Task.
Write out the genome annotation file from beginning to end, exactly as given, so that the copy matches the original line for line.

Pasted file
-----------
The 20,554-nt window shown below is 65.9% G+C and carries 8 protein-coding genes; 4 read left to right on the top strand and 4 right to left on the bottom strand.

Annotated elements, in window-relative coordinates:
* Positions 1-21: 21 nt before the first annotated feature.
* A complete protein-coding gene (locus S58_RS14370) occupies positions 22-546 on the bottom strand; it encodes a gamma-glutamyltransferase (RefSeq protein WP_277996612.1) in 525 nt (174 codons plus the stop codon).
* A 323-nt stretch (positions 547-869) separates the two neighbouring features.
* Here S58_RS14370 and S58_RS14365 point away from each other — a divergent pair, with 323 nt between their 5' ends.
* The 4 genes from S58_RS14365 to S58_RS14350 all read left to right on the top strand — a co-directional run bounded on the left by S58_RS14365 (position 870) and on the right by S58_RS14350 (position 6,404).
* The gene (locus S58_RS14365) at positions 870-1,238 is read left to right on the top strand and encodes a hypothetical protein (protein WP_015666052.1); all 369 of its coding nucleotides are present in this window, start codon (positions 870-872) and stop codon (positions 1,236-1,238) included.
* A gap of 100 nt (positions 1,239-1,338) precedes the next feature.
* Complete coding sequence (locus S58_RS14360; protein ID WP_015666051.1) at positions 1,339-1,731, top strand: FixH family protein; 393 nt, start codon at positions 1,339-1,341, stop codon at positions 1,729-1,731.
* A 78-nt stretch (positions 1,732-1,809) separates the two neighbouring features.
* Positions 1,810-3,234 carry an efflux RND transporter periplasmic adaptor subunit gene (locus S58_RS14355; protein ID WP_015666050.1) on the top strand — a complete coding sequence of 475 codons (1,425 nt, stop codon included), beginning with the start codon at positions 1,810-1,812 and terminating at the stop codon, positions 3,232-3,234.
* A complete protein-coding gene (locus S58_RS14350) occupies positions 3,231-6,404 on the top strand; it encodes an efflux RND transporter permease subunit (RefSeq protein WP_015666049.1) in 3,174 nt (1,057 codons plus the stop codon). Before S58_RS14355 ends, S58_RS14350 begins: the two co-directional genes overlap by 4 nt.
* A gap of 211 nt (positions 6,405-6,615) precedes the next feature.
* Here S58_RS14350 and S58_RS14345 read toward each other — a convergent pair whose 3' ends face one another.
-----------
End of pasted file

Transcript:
The 20,554-nt window shown below is 65.9% G+C and carries 8 protein-coding genes; 4 read left to right on the top strand and 4 right to left on the bottom strand.

Annotated elements, in window-relative coordinates:
* Positions 1-21: 21 nt before the first annotated feature.
* A complete protein-coding gene (locus S58_RS14370) occupies positions 22-546 on the bottom strand; it encodes a gamma-glutamyltransferase (RefSeq protein WP_277996612.1) in 525 nt (174 codons plus the stop codon).
* A 323-nt stretch (positions 547-869) separates the two neighbouring features.
* Here S58_RS14370 and S58_RS14365 point away from each other — a divergent pair, with 323 nt between their 5' ends.
* The 4 genes from S58_RS14365 to S58_RS14350 all read left to right on the top strand — a co-directional run bounded on the left by S58_RS14365 (position 870) and on the right by S58_RS14350 (position 6,404).
* The gene (locus S58_RS14365) at positions 870-1,238 is read left to right on the top strand and encodes a hypothetical protein (protein WP_015666052.1); all 369 of its coding nucleotides are present in this window, start codon (positions 870-872) and stop codon (positions 1,236-1,238) included.
* A gap of 100 nt (positions 1,239-1,338) precedes the next feature.
* Complete coding sequence (locus S58_RS14360; protein ID WP_015666051.1) at positions 1,339-1,731, top strand: FixH family protein; 393 nt, start codon at positions 1,339-1,341, stop codon at positions 1,729-1,731.
* A 78-nt stretch (positions 1,732-1,809) separates the two neighbouring features.
* Positions 1,810-3,234 carry an efflux RND transporter periplasmic adaptor subunit gene (locus S58_RS14355; protein ID WP_015666050.1) on the top strand — a complete coding sequence of 475 codons (1,425 nt, stop codon included), beginning with the start codon at positions 1,810-1,812 and terminating at the stop codon, positions 3,232-3,234.
* A complete protein-coding gene (locus S58_RS14350) occupies positions 3,231-6,404 on the top strand; it encodes an efflux RND transporter permease subunit (RefSeq protein WP_015666049.1) in 3,174 nt (1,057 codons plus the stop codon). Before S58_RS14355 ends, S58_RS14350 begins: the two co-directional genes overlap by 4 nt.
* A gap of 211 nt (positions 6,405-6,615) precedes the next feature.
* Here S58_RS14350 and S58_RS14345 read toward each other — a convergent pair whose 3' ends face one another.